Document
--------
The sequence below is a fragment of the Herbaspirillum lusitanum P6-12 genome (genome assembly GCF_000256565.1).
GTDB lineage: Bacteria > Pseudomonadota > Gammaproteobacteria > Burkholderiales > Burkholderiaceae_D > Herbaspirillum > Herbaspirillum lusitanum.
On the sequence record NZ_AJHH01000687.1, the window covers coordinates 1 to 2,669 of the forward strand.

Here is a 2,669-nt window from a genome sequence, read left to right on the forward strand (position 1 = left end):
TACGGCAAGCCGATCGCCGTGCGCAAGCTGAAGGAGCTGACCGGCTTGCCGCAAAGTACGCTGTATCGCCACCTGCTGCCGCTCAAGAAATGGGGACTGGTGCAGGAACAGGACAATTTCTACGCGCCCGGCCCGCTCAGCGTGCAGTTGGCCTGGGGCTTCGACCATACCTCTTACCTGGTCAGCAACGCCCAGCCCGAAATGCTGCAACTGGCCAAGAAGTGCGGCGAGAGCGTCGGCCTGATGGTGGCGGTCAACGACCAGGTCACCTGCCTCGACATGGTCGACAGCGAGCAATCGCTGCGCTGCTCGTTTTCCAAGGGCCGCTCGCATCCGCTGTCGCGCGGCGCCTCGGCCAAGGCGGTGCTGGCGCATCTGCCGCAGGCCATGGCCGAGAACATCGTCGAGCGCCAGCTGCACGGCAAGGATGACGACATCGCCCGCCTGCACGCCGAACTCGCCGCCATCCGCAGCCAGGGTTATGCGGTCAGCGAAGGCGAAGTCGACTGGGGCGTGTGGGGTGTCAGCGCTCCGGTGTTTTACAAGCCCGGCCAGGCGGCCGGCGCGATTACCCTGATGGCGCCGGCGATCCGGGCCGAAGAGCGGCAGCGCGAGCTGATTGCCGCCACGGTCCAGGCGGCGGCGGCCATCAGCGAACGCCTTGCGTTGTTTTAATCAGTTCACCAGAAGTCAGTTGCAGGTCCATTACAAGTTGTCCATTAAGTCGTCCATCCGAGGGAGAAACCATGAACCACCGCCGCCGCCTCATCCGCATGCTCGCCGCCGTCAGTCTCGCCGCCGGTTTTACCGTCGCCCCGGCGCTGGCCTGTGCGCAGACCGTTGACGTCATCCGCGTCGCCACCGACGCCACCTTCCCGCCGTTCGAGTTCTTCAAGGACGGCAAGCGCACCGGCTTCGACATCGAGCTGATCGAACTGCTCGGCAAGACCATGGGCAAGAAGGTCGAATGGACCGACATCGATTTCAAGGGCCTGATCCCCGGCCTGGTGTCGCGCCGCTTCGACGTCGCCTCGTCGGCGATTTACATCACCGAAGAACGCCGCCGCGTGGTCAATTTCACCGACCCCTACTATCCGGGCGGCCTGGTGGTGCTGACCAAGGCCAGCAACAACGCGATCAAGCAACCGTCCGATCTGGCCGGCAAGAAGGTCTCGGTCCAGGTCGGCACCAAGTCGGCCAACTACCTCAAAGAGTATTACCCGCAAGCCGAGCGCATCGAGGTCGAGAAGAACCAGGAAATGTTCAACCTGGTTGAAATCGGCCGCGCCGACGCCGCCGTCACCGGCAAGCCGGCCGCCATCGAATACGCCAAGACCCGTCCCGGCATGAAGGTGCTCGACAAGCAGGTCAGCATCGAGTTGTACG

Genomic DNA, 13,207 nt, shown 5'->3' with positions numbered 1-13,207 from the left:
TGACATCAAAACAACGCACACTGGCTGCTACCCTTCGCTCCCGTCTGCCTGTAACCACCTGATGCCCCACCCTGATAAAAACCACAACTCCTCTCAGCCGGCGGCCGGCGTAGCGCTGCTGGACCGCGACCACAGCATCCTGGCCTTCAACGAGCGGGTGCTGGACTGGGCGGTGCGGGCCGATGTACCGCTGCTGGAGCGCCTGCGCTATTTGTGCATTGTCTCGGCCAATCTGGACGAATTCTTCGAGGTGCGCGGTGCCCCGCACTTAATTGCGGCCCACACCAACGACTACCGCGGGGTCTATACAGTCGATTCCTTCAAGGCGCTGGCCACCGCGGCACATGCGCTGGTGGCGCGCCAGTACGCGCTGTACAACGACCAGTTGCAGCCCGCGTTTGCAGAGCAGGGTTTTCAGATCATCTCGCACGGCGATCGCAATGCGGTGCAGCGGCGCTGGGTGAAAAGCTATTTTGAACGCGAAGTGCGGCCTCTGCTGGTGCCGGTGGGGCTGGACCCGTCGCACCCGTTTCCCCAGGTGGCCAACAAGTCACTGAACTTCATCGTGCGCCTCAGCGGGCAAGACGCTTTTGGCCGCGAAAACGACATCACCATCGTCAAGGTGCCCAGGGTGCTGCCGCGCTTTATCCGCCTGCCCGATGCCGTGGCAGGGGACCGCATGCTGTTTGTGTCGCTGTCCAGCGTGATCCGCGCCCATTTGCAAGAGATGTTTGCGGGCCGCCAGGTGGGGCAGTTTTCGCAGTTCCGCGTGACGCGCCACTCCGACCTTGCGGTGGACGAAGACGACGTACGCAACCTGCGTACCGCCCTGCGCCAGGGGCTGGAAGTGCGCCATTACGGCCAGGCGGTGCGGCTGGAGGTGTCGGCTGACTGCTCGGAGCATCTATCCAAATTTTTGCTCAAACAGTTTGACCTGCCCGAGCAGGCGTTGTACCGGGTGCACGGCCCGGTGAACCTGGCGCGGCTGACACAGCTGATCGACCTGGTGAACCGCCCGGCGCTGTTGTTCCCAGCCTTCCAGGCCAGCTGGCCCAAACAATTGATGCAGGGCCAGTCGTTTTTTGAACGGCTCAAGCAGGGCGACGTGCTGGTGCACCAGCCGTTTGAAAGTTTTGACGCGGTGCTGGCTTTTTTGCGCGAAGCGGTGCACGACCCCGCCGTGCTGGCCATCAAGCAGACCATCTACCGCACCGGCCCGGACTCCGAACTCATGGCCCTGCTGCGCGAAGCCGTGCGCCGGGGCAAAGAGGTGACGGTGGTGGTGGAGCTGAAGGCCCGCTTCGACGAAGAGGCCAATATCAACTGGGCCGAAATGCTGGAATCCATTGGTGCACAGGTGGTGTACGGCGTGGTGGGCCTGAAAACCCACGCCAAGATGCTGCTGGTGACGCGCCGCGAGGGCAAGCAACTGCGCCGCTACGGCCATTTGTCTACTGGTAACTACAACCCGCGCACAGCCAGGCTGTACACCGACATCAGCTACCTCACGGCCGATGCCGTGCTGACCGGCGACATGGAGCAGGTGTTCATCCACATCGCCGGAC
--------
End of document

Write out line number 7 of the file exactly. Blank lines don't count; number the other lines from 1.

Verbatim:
TGACATCAAAACAACGCACACTGGCTGCTACCCTTCGCTCCCGTCTGCCTGTAACCACCTGATGCCCCACCCTGATAAAAACCACAACTCCTCTCAGCCGGCGGCCGGCGTAGCGCTGCTGGACCGCGACCACAGCATCCTGGCCTTCAACGAGCGGGTGCTGGACTGGGCGGTGCGGGCCGATGTACCGCTGCTGGAGCGCCTGCGCTATTTGTGCATTGTCTCGGCCAATCTGGACGAATTCTTCGAGGTGCGCGGTGCCCCGCACTTAATTGCGGCCCACACCAACGACTACCGCGGGGTCTATACAGTCGATTCCTTCAAGGCGCTGGCCACCGCGGCACATGCGCTGGTGGCGCGCCAGTACGCGCTGTACAACGACCAGTTGCAGCCCGCGTTTGCAGAGCAGGGTTTTCAGATCATCTCGCACGGCGATCGCAATGCGGTGCAGCGGCGCTGGGTGAAAAGCTATTTTGAACGCGAAGTGCGGCCTCTGCTGGTGCCGGTGGGGCTGGACCCGTCGCACCCGTTTCCCCAGGTGGCCAACAAGTCACTGAACTTCATCGTGCGCCTCAGCGGGCAAGACGCTTTTGGCCGCGAAAACGACATCACCATCGTCAAGGTGCCCAGGGTGCTGCCGCGCTTTATCCGCCTGCCCGATGCCGTGGCAGGGGACCGCATGCTGTTTGTGTCGCTGTCCAGCGTGATCCGCGCCCATTTGCAAGAGATGTTTGCGGGCCGCCAGGTGGGGCAGTTTTCGCAGTTCCGCGTGACGCGCCACTCCGACCTTGCGGTGGACGAAGACGACGTACGCAACCTGCGTACCGCCCTGCGCCAGGGGCTGGAAGTGCGCCATTACGGCCAGGCGGTGCGGCTGGAGGTGTCGGCTGACTGCTCGGAGCATCTATCCAAATTTTTGCTCAAACAGTTTGACCTGCCCGAGCAGGCGTTGTACCGGGTGCACGGCCCGGTGAACCTGGCGCGGCTGACACAGCTGATCGACCTGGTGAACCGCCCGGCGCTGTTGTTCCCAGCCTTCCAGGCCAGCTGGCCCAAACAATTGATGCAGGGCCAGTCGTTTTTTGAACGGCTCAAGCAGGGCGACGTGCTGGTGCACCAGCCGTTTGAAAGTTTTGACGCGGTGCTGGCTTTTTTGCGCGAAGCGGTGCACGACCCCGCCGTGCTGGCCATCAAGCAGACCATCTACCGCACCGGCCCGGACTCCGAACTCATGGCCCTGCTGCGCGAAGCCGTGCGCCGGGGCAAAGAGGTGACGGTGGTGGTGGAGCTGAAGGCCCGCTTCGACGAAGAGGCCAATATCAACTGGGCCGAAATGCTGGAATCCATTGGTGCACAGGTGGTGTACGGCGTGGTGGGCCTGAAAACCCACGCCAAGATGCTGCTGGTGACGCGCCGCGAGGGCAAGCAACTGCGCCGCTACGGCCATTTGTCTACTGGTAACTACAACCCGCGCACAGCCAGGCTGTACACCGACATCAGCTACCTCACGGCCGATGCCGTGCTGACCGGCGACATGGAGCAGGTGTTCATCCACATCGCCGGAC